TSA failed to detect mock explosives and weapons 95% of the time during airport security tests

Homeland Security Secretary Jeh Johnson said on Monday he reassigned the acting administrator for the Transportation Security Administration after earlier ordering improved security at U.S. airports.

TSA failed to detect mock explosives and weapons in 95 per cent of tests carried out by undercover agents.

Airport screeners, who are employees of the Transportation Security Administration, did not detect banned weapons in 67 of 70 tests at dozens of airports, ABC News said, citing officials briefed on a report by Homeland Security’s inspector general.

In one test, the network said an undercover agent was stopped when he set off an alarm at a checkpoint but that TSA screeners then failed to find a fake explosive device taped to his back when they patted him down.

Johnson issued a statement on Monday saying the results of the security checks were classified but that he had directed the TSA to revise screening procedures “to address specific vulnerabilities identified” in the undercover operation. He also ordered training for all TSA officers and supervisors across the country and testing of airports’ screening equipment.

Johnson said there would be more random covert testing at checkpoints.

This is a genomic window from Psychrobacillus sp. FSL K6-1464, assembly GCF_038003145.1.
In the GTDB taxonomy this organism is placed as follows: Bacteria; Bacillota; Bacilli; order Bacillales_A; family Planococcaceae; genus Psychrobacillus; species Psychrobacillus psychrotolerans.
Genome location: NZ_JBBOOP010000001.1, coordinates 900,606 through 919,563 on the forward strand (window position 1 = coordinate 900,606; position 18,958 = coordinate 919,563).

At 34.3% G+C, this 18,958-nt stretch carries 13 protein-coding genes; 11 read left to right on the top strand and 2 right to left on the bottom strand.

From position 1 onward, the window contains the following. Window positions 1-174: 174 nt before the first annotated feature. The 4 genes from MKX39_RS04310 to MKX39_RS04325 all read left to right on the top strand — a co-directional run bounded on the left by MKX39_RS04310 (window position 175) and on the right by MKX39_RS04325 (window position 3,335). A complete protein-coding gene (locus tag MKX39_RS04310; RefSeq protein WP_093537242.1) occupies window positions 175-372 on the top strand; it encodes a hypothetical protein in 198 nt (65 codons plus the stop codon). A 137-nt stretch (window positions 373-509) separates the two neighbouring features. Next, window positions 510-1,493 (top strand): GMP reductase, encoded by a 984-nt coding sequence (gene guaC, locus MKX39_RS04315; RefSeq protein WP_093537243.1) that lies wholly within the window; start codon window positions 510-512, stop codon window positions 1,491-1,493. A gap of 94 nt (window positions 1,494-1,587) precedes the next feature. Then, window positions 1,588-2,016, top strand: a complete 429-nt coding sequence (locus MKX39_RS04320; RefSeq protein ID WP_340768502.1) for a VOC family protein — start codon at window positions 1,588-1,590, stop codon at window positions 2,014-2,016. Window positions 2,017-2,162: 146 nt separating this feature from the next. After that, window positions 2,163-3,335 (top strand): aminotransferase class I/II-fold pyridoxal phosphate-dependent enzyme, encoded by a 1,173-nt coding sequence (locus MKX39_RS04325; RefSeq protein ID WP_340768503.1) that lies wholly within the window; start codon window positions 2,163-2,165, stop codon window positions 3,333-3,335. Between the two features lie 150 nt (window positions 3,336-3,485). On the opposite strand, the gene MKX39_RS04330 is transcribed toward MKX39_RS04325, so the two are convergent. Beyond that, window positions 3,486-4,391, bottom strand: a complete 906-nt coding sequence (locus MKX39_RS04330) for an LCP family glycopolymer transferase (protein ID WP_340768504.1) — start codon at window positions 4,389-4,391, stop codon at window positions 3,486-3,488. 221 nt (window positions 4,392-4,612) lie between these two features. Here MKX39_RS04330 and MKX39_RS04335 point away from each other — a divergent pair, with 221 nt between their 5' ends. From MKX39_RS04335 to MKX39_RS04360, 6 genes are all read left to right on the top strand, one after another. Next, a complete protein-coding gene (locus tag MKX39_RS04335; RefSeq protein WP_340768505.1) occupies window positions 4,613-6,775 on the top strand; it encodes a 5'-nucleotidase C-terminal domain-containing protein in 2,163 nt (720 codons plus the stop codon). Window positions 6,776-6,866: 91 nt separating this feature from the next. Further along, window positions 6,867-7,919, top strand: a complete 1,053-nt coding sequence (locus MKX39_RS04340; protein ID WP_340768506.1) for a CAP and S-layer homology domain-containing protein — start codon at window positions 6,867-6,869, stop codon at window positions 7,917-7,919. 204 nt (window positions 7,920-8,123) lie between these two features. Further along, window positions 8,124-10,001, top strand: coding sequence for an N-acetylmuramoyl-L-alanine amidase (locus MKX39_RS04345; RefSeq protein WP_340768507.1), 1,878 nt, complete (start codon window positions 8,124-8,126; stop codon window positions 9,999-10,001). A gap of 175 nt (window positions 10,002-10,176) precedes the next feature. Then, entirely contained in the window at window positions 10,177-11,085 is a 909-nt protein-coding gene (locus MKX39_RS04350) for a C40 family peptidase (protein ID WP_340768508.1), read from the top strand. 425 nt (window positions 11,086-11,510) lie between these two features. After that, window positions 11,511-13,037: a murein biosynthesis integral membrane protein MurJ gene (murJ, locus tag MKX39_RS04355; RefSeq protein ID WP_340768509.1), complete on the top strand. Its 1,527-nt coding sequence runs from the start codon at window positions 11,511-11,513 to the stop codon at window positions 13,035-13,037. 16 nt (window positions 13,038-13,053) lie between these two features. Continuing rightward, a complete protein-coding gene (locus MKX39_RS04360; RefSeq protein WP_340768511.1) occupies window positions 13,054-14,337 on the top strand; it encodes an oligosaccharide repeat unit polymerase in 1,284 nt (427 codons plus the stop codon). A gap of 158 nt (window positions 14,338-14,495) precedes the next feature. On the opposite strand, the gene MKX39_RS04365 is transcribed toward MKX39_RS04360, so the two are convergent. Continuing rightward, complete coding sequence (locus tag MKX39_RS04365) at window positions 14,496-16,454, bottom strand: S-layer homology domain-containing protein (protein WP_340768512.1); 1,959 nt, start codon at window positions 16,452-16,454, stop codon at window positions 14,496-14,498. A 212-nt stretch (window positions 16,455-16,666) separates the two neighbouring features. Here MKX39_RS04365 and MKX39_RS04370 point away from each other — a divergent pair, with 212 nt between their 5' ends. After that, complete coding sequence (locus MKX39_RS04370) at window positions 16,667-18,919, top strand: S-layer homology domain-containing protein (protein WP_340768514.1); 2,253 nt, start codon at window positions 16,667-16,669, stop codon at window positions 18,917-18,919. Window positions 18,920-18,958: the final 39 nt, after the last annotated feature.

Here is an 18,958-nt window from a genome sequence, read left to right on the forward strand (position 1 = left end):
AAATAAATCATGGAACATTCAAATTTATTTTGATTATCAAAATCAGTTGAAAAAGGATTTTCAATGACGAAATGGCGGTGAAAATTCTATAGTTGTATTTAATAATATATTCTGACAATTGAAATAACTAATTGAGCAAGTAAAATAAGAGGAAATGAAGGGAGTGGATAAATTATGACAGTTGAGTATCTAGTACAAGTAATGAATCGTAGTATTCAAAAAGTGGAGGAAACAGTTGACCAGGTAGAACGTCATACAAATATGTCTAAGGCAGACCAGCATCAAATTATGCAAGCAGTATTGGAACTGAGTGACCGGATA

“The numbers in these reports never look good out of context but they are a critical element in the continual evolution of our aviation security,” Johnson said. “We take these findings very seriously in our continued effort to test, measure and enhance our capabilities and techniques as threats evolve.”

Johnson said in a statement that Melvin Carraway would be reassigned to serve in the Office of State and Local Law Enforcement at Department of Homeland Security headquarters, while TSA Acting Deputy Director Mark Hatfield would lead the agency until a new acting administrator was appointed.

Johnson noted that President Barack Obama had nominated Coast Guard Vice Admiral Pete Neffenger to be the next TSA administrator, and urged the U.S. Senate to confirm his nomination as quickly as possible.

(Writing by Bill Trott; Editing by Peter Cooney)

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